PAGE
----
N.J. Eligible For $200M In Grants Aimed At Educational Reform

government-grantsNew Jersey stands to receive at least $200 million in federal grants intended to spur educational reform that could include controversial initiatives like merit pay for teachers and a push for more charter schools. U.S. Education Secretary Arne Duncan Thursday released the final application for the grants from the Race to the Top Fund, which will distribute more than $4.35 billion nationwide. States have until mid-January to prepare applications for a first round of grants and until June for the second round. The deadlines could pose a logistical problem since the applications need to contain statements from local school districts. In New Jersey, the process is made more cumbersome by the sheer number of districts: more than 600, and the fact that a new administration will be taking over in Trenton and presumably changing key staff at the state education department in January.

“The timelines are critical,” said Frank Belluscio, spokesman for the New Jersey School Boards Association. “But this is federal money at a time when, obviously, we need it.”

The state is in the midst of a budget crunch and there is concern that New Jersey, which is among the national leaders in per-capita spending on K-12 education, could cut school aid next year.

The Race to the Top will require states to take an “all-hands-on-deck approach,” Duncan said, in a press release issued by the DOE. “We will award grants to the states that have led the way in reform and will show the way for the rest of the country to follow.”

The money, part of the federal stimulus funds, would funnel resources toward four goals: creating rigorous standards and assessment, fostering and retaining good teachers, creating data systems to measure student achievement, and turning around failing schools.

The funds available to states are dependent upon population. The largest states, California, Texas, New York and Florida are eligible for $350 million to $700 million each. New Jersey falls into the second tier of states, along with Pennsylvania and North Carolina, which can qualify for grants totaling $200 million to $400 million. Smaller states like Alaska and Vermont each would be eligible for $20 million to $75 million.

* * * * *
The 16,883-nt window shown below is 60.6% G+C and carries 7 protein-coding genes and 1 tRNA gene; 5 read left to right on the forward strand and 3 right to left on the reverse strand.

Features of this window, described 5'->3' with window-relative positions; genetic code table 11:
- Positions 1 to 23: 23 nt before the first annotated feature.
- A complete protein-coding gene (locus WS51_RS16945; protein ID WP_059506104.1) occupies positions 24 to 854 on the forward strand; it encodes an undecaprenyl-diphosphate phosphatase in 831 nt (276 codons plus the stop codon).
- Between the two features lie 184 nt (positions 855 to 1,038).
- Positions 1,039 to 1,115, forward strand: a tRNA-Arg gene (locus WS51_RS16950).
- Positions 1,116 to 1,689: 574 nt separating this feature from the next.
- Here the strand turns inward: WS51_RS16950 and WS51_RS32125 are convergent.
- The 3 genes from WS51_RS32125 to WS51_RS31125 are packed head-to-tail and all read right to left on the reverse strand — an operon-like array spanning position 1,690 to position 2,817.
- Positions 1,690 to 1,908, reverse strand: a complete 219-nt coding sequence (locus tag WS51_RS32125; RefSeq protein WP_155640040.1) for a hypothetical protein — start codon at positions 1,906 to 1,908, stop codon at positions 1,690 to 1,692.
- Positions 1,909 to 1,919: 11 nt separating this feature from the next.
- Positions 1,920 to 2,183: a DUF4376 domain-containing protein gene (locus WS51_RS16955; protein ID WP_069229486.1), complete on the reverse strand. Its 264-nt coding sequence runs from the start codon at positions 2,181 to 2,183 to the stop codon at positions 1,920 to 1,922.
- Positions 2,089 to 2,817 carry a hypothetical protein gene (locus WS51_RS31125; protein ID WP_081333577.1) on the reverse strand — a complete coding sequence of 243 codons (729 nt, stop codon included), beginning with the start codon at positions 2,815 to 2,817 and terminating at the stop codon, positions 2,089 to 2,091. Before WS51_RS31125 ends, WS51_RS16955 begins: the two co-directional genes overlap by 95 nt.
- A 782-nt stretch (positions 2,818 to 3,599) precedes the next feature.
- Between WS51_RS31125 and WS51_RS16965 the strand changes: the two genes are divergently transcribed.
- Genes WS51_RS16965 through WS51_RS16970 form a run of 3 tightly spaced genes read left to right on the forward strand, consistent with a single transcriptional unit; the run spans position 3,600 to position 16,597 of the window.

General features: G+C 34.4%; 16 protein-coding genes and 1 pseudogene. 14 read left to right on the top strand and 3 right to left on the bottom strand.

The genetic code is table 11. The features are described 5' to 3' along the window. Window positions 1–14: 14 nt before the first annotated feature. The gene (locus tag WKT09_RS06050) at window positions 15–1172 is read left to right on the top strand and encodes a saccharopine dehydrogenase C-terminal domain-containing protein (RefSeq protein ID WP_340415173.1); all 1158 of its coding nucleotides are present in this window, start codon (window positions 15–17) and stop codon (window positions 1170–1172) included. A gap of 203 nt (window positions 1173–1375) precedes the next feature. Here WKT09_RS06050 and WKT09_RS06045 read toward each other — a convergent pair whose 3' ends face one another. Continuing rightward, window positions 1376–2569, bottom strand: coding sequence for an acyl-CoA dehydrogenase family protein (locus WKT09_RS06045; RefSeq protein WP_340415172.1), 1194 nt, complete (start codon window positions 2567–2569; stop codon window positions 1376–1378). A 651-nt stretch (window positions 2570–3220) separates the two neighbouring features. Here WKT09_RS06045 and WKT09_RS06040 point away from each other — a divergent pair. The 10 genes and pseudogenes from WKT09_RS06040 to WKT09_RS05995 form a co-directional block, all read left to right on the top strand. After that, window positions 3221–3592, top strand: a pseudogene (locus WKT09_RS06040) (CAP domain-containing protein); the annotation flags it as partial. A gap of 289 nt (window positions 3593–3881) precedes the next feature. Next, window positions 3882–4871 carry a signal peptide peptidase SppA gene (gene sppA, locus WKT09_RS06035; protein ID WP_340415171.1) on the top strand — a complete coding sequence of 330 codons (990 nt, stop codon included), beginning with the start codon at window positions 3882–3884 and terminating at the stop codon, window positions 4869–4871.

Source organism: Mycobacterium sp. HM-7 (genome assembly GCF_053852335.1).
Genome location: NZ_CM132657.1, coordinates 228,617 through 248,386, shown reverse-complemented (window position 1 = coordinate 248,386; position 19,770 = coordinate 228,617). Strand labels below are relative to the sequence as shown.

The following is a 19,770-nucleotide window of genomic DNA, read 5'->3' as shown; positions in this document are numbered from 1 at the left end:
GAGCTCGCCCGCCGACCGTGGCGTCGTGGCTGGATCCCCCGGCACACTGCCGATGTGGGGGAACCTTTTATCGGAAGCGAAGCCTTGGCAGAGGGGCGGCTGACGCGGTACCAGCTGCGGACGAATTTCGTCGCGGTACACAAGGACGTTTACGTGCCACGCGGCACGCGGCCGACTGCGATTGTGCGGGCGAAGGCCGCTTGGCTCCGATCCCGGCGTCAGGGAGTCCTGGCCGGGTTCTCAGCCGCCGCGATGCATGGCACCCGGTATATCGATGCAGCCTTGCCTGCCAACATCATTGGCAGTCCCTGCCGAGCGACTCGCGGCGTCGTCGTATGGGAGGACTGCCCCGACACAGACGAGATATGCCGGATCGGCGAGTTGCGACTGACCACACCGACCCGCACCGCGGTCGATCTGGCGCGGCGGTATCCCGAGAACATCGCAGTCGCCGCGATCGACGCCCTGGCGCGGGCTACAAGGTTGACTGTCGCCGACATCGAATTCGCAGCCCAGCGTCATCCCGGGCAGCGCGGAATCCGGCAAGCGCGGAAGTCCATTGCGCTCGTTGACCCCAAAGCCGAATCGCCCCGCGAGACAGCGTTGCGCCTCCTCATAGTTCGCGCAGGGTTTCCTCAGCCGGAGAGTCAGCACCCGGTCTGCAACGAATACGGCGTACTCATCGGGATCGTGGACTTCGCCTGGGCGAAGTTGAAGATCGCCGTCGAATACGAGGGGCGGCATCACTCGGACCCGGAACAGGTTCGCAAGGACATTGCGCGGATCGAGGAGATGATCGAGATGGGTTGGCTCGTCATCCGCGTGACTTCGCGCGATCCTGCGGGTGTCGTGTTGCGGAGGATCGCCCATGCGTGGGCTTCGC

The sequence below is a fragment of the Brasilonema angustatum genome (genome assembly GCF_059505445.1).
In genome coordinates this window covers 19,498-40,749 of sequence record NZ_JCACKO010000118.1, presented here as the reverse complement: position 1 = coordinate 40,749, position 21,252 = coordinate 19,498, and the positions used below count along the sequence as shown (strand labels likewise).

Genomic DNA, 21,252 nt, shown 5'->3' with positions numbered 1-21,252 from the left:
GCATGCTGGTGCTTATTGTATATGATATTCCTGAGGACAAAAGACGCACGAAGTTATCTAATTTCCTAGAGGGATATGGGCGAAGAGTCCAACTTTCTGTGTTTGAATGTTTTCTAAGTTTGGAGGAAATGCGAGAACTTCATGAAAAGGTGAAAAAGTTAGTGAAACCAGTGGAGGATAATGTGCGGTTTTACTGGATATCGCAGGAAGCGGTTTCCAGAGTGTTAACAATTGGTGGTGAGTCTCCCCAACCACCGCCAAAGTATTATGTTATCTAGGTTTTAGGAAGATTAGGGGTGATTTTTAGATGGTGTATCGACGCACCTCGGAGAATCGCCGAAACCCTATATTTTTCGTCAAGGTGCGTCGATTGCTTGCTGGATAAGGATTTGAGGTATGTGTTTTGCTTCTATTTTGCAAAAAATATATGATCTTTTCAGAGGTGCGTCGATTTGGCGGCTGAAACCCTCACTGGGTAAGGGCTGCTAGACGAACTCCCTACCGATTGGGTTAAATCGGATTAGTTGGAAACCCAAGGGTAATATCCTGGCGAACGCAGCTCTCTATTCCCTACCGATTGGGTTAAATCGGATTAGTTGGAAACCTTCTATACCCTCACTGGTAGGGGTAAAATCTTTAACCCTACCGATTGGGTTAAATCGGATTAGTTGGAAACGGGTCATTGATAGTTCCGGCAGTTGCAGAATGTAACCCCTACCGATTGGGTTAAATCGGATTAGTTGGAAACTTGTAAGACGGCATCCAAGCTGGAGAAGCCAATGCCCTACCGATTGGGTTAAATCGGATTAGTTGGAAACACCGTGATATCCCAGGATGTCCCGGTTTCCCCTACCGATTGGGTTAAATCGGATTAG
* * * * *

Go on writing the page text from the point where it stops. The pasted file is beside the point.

The grant applications will be awarded on a point system, with a state earning points for things like adopting higher test standards, evaluating teachers, and fostering charter schools.

 New Jersey’s standards — including statewide tests for students in grade K-12 — are believed to be among the most stringent in the nation.

 In seeking to improve teacher quality, the initiative leaves open the door to measures that directly link teacher and principal evaluations to student performance. That emphasis has earned the opposition of teachers unions nationally, which oppose merit pay and fear that teacher evaluations will be too closely tied to standardized test scores.

The grant program “continues to follow the error of NCLB (the No Child Left Behind Act) in its emphasis on test scores,” said Steve Baker, spokesman for the New Jersey Education Association, the state teachers’ union. “We need a broader based view of the teaching and learning process.”

The fund also is likely to reward charter schools, which both President Obama and Governor-elect Chris Christie have praised as a key tool in school reform. School boards sometimes resist charters, saying the independently run schools siphon money from the local district. North Jersey.

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  1. it,does’nt it’s only for public schools is’nt that wonderful.What are we going to do now if lakewwod public schools go charter.No money to take from public school kids.

  2. How does this effect our private school system? You’re thinking too small! Why not work to create frum charter schools. The only thing preventing this would be:
    (1) professional standards for most frum, male, limudei chol teachers (the ladies seem to have this one worked out already). I know someone (I think his program is called TEAM Education) who has a program starting this summer to help frum men earn a Master’s degree in Education with only a yeshiva degree (like from BMG). This could lead to eligibility for certification for a charter school.
    (2) Frum kids would have to pass the state tests. This would be no different than Regents tests are for NY yeshivos.
    I think this is an idea whose time has come. Why can’t someone create a frum charter school in Lakewood?

  3. there are some folks in the lakewood kehilla researching the idea of frum charter schools for limudei chol right now. Quietly. There are some separation of church/state hurdles to contend with.

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